Where Does Optimal Well-Being Start?

Which aspects play the biggest part? Many assume germs cause disease, and that avoiding them is the key to staying healthy. But a different theory suggests these pathogens seize the opportunity to settle in an already ailing microbiome. This is the theory of “biological terrain,” championed by Antoine Béchamp, a pioneer of microbiology who never gained much notoriety. He declared that “the primary cause of disease is in us, always in us.”1 This “primary cause” is the place where bad bacteria pitch camp: unhealthy biological terrain. So, how do we cultivate top-notch terrain? Perhaps a probiotic would introduce a host of helpful organisms? That may be, but if they are to thrive, the stage must be set before they arrive. 

READ MORE: The Terrain of Health and 3 Easy Ways to Reduce Inflammation

Gatekeepers of Your Biological Terrain

Our terrain exists along the gut membrane, the bedrock of which is composed of epithelial cells joined by tight junctions. These tight junctions act as “selective gatekeepers that regulate the absorption of macronutrients and compose a frontline of defense.”2 The structure is that of tiles laid together with grout, but the function is not strictly to keep anything in or out. This terrain drives the expression of its own microbial activity, determining what type of tiny beings populate it. Like one of Earth’s greater ecosystems, the gut’s environmental foundation heavily influences which flora and fauna flourish. Across the epithelial wall a mucous layer is spread, and this is where those microbes roam. The cells active in the mucosa alter the thickness of this layer as needed, and they sample it while searching for pathogenic bacteria. If a threat is found, they will secrete antimicrobials to secure it. This intelligent, multi-layered membrane is the most active line of communication between our human cells and the microbiome, and the information that’s traded back and forth is vital in maintaining our vitals.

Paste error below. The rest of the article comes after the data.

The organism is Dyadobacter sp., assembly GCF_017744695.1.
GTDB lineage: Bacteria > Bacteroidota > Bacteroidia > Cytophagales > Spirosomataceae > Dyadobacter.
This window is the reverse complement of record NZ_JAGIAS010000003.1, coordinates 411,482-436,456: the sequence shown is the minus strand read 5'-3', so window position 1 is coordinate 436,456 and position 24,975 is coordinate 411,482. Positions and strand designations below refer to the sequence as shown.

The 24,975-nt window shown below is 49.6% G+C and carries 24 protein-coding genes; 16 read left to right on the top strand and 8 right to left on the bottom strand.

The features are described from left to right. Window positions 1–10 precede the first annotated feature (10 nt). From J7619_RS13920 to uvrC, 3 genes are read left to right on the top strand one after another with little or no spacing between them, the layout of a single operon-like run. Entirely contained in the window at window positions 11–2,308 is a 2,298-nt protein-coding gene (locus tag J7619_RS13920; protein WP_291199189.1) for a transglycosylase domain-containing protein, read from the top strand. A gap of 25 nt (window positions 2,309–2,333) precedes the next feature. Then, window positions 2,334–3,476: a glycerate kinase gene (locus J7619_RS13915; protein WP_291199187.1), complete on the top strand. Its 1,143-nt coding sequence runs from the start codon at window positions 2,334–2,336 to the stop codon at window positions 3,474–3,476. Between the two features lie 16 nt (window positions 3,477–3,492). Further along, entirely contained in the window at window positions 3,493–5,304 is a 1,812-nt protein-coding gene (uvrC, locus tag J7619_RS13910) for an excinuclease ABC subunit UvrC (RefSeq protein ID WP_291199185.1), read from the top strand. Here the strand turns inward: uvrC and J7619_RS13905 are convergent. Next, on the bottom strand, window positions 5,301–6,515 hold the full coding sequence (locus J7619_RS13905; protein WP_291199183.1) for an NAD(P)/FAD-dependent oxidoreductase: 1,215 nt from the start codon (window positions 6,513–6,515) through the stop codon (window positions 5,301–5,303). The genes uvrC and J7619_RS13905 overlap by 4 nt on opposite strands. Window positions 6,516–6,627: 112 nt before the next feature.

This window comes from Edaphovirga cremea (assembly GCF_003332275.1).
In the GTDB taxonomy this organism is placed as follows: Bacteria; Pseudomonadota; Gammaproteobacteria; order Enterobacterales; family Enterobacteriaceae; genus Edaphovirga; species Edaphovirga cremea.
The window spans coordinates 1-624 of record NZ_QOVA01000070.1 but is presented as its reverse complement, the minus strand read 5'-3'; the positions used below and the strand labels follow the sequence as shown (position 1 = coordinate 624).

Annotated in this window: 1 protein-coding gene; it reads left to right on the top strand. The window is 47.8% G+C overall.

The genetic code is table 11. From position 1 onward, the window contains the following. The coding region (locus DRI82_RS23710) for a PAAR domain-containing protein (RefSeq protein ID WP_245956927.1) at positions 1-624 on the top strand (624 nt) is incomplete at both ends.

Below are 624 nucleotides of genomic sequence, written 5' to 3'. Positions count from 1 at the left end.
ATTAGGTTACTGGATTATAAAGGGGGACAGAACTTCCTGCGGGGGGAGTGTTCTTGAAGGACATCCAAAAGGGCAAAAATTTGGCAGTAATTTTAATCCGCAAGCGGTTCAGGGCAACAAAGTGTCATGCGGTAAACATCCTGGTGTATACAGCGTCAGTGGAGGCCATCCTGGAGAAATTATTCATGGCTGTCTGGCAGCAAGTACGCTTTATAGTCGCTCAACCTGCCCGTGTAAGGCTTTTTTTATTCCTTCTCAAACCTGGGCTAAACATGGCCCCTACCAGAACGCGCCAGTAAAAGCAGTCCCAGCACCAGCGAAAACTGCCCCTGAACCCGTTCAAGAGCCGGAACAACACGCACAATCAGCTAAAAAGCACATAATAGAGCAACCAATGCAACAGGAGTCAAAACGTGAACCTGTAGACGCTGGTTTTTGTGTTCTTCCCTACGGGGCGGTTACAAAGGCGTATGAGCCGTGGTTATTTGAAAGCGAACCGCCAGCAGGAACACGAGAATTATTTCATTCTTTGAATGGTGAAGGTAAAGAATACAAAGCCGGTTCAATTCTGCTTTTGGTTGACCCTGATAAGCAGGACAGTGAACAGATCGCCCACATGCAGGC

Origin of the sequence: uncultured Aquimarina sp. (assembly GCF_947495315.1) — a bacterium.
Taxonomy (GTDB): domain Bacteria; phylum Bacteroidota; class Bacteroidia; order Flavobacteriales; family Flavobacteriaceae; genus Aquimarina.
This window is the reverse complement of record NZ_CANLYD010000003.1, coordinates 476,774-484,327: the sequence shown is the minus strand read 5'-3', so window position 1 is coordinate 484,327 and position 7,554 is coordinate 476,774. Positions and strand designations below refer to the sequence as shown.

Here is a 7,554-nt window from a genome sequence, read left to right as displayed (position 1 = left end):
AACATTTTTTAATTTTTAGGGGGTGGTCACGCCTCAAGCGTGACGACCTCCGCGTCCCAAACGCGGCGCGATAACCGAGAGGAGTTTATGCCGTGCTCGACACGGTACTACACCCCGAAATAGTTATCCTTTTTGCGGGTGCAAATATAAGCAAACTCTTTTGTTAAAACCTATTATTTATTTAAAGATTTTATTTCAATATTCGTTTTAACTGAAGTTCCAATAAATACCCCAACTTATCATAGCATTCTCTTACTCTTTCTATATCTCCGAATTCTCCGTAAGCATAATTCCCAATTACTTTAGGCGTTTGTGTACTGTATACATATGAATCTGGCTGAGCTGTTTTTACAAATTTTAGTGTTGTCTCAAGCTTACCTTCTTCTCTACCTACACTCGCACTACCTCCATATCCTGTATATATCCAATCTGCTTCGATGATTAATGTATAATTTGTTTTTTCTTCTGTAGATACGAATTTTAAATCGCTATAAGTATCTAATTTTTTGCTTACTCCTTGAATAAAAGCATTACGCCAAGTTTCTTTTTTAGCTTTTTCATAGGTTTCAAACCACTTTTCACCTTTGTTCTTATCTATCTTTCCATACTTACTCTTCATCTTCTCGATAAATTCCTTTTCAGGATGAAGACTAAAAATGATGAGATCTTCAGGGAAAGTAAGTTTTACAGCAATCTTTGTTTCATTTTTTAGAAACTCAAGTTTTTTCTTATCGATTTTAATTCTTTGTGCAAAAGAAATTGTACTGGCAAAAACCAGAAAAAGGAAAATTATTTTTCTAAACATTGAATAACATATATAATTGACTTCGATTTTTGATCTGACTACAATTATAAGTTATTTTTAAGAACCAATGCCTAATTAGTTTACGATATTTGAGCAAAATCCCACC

RESTORE Offers Support

The inter-cellular signals being transmitted drive functions of the greater systems throughout the body, such as peristalsis, circadian rhythm, and hormone production. Even one’s mental state is affected by the condition of the microbiome, as there is a strong correlation between dysbiosis and mood disorders like anxiety and depression.3 The integrity of the gut’s terrain is clearly critical if one is to be wholly healthy. This is where RESTORE offers support by maintaining healthy tight junctions. These cell-to-cell connections, the mortar in the gut wall, form a stable structure resilient to assault from environmental toxins, food additives, and other threats such as gluten and glyphosate.2,4 By supporting this cellular scaffolding, RESTORE facilitates the proper functioning of the body’s maintenance systems, which regulate our terrain’s pH level, population, mucosa, and more. When these various elements of equilibrium are in tune, good microbial guests may proliferate. Communication can then commence between them and the human body. 

READ THE SCIENCE: How RESTORE Supports Communication in the Gut

With the terrain well-tended, and the body’s systems balanced, the bacterial buddies coming in a probiotic dose have a much better chance for success. Just think, a seed won’t germinate in any old dirt; it needs rich, healthy soil. Preparing a proper garden bed and growing plants in it are separate efforts, and the situation within us is similar. Use RESTORE to prepare a fit foundation in the gut before introducing new members to the microbiome, and they will be far more likely to call it home. Then, when billions of those happy campers are communicating with each other and beyond, the body will benefit from a self-regulated balance, allowing it to be its own source of all-around well-being. 


  1. Mister Seun Ayoade. The Differences Between the Germ Theory, the Terrain Theory and the Germ Terrrain Duality Theory; JOJ Nurse Health Care. 2017; 4(2): 555631. 
  2. Gildea JJ, Roberts DA, Bush Z (2016) Protection against Gluten-mediated Tight Junction Injury with a Novel Lignite Extract Supplement. J Nutr Food Sci 6: 547. 
  3. Evrensel A, Ceylan ME. The Gut-Brain Axis: The Missing Link in Depression. Clin Psychopharmacol Neurosci. 2015;13(3):239–244.
  4. Gildea JJ, Roberts DA, Bush Z. Protective Effects of Lignite Extract Supplement on Intestinal Barrier Function in Glyphosate-Mediated Tight Junction Injury. J Clin Nutr Diet. 2017, 3:1.